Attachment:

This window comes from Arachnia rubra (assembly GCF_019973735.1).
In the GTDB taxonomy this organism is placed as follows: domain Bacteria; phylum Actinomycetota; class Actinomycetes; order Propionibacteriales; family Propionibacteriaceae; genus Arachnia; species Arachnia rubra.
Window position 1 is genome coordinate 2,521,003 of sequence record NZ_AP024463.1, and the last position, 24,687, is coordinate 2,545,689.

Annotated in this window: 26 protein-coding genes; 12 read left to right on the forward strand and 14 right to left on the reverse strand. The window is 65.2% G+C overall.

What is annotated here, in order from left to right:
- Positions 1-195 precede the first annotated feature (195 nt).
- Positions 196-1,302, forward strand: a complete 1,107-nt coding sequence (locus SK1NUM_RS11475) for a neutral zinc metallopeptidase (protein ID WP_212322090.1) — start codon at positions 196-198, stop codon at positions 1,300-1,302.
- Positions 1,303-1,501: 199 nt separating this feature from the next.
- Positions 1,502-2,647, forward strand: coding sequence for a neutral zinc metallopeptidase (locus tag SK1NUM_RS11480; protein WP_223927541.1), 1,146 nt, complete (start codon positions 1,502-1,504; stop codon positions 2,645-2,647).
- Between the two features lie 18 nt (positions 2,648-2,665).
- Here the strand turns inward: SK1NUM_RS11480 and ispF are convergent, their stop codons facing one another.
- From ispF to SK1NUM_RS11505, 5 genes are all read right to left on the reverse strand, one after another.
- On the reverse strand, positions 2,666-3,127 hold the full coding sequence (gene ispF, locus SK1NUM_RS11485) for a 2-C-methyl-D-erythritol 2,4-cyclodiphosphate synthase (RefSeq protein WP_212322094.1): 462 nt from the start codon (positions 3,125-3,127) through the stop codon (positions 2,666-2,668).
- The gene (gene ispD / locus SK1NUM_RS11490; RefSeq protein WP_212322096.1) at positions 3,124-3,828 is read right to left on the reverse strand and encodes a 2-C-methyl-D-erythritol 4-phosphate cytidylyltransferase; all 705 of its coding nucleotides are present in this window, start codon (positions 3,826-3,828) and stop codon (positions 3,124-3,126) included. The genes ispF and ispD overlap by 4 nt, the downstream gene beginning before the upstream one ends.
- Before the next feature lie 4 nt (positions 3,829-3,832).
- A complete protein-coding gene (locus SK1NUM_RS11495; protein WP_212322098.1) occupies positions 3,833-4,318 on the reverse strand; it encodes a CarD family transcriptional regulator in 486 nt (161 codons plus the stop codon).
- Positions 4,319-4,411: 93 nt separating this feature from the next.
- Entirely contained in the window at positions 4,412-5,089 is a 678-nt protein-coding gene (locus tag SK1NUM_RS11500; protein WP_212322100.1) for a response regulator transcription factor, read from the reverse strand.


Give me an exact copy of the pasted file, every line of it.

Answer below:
This window comes from Arachnia rubra (assembly GCF_019973735.1).
In the GTDB taxonomy this organism is placed as follows: domain Bacteria; phylum Actinomycetota; class Actinomycetes; order Propionibacteriales; family Propionibacteriaceae; genus Arachnia; species Arachnia rubra.
Window position 1 is genome coordinate 2,521,003 of sequence record NZ_AP024463.1, and the last position, 24,687, is coordinate 2,545,689.

Annotated in this window: 26 protein-coding genes; 12 read left to right on the forward strand and 14 right to left on the reverse strand. The window is 65.2% G+C overall.

What is annotated here, in order from left to right:
- Positions 1-195 precede the first annotated feature (195 nt).
- Positions 196-1,302, forward strand: a complete 1,107-nt coding sequence (locus SK1NUM_RS11475) for a neutral zinc metallopeptidase (protein ID WP_212322090.1) — start codon at positions 196-198, stop codon at positions 1,300-1,302.
- Positions 1,303-1,501: 199 nt separating this feature from the next.
- Positions 1,502-2,647, forward strand: coding sequence for a neutral zinc metallopeptidase (locus tag SK1NUM_RS11480; protein WP_223927541.1), 1,146 nt, complete (start codon positions 1,502-1,504; stop codon positions 2,645-2,647).
- Between the two features lie 18 nt (positions 2,648-2,665).
- Here the strand turns inward: SK1NUM_RS11480 and ispF are convergent, their stop codons facing one another.
- From ispF to SK1NUM_RS11505, 5 genes are all read right to left on the reverse strand, one after another.
- On the reverse strand, positions 2,666-3,127 hold the full coding sequence (gene ispF, locus SK1NUM_RS11485) for a 2-C-methyl-D-erythritol 2,4-cyclodiphosphate synthase (RefSeq protein WP_212322094.1): 462 nt from the start codon (positions 3,125-3,127) through the stop codon (positions 2,666-2,668).
- The gene (gene ispD / locus SK1NUM_RS11490; RefSeq protein WP_212322096.1) at positions 3,124-3,828 is read right to left on the reverse strand and encodes a 2-C-methyl-D-erythritol 4-phosphate cytidylyltransferase; all 705 of its coding nucleotides are present in this window, start codon (positions 3,826-3,828) and stop codon (positions 3,124-3,126) included. The genes ispF and ispD overlap by 4 nt, the downstream gene beginning before the upstream one ends.
- Before the next feature lie 4 nt (positions 3,829-3,832).
- A complete protein-coding gene (locus SK1NUM_RS11495; protein WP_212322098.1) occupies positions 3,833-4,318 on the reverse strand; it encodes a CarD family transcriptional regulator in 486 nt (161 codons plus the stop codon).
- Positions 4,319-4,411: 93 nt separating this feature from the next.
- Entirely contained in the window at positions 4,412-5,089 is a 678-nt protein-coding gene (locus tag SK1NUM_RS11500; protein WP_212322100.1) for a response regulator transcription factor, read from the reverse strand.